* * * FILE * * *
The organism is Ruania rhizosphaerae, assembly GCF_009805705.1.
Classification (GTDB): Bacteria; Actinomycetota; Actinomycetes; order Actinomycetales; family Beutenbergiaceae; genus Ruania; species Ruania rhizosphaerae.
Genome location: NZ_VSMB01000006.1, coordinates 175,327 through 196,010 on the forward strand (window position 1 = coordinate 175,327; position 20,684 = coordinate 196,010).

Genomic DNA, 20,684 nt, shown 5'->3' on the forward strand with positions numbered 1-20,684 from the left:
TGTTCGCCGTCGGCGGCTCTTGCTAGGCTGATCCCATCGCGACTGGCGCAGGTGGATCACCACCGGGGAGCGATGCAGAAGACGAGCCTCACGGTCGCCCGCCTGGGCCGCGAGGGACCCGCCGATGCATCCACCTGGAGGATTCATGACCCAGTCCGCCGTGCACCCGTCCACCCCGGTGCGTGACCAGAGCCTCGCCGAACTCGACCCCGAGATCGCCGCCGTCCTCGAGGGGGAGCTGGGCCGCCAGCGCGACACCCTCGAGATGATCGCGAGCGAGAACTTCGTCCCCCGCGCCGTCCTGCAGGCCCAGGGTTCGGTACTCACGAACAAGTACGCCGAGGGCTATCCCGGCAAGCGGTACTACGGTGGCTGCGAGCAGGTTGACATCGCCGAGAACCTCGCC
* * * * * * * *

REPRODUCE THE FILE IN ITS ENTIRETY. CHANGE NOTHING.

The organism is Ruania rhizosphaerae, assembly GCF_009805705.1.
Classification (GTDB): Bacteria; Actinomycetota; Actinomycetes; order Actinomycetales; family Beutenbergiaceae; genus Ruania; species Ruania rhizosphaerae.
Genome location: NZ_VSMB01000006.1, coordinates 175,327 through 196,010 on the forward strand (window position 1 = coordinate 175,327; position 20,684 = coordinate 196,010).

Genomic DNA, 20,684 nt, shown 5'->3' on the forward strand with positions numbered 1-20,684 from the left:
TGTTCGCCGTCGGCGGCTCTTGCTAGGCTGATCCCATCGCGACTGGCGCAGGTGGATCACCACCGGGGAGCGATGCAGAAGACGAGCCTCACGGTCGCCCGCCTGGGCCGCGAGGGACCCGCCGATGCATCCACCTGGAGGATTCATGACCCAGTCCGCCGTGCACCCGTCCACCCCGGTGCGTGACCAGAGCCTCGCCGAACTCGACCCCGAGATCGCCGCCGTCCTCGAGGGGGAGCTGGGCCGCCAGCGCGACACCCTCGAGATGATCGCGAGCGAGAACTTCGTCCCCCGCGCCGTCCTGCAGGCCCAGGGTTCGGTACTCACGAACAAGTACGCCGAGGGCTATCCCGGCAAGCGGTACTACGGTGGCTGCGAGCAGGTTGACATCGCCGAGAACCTCGCC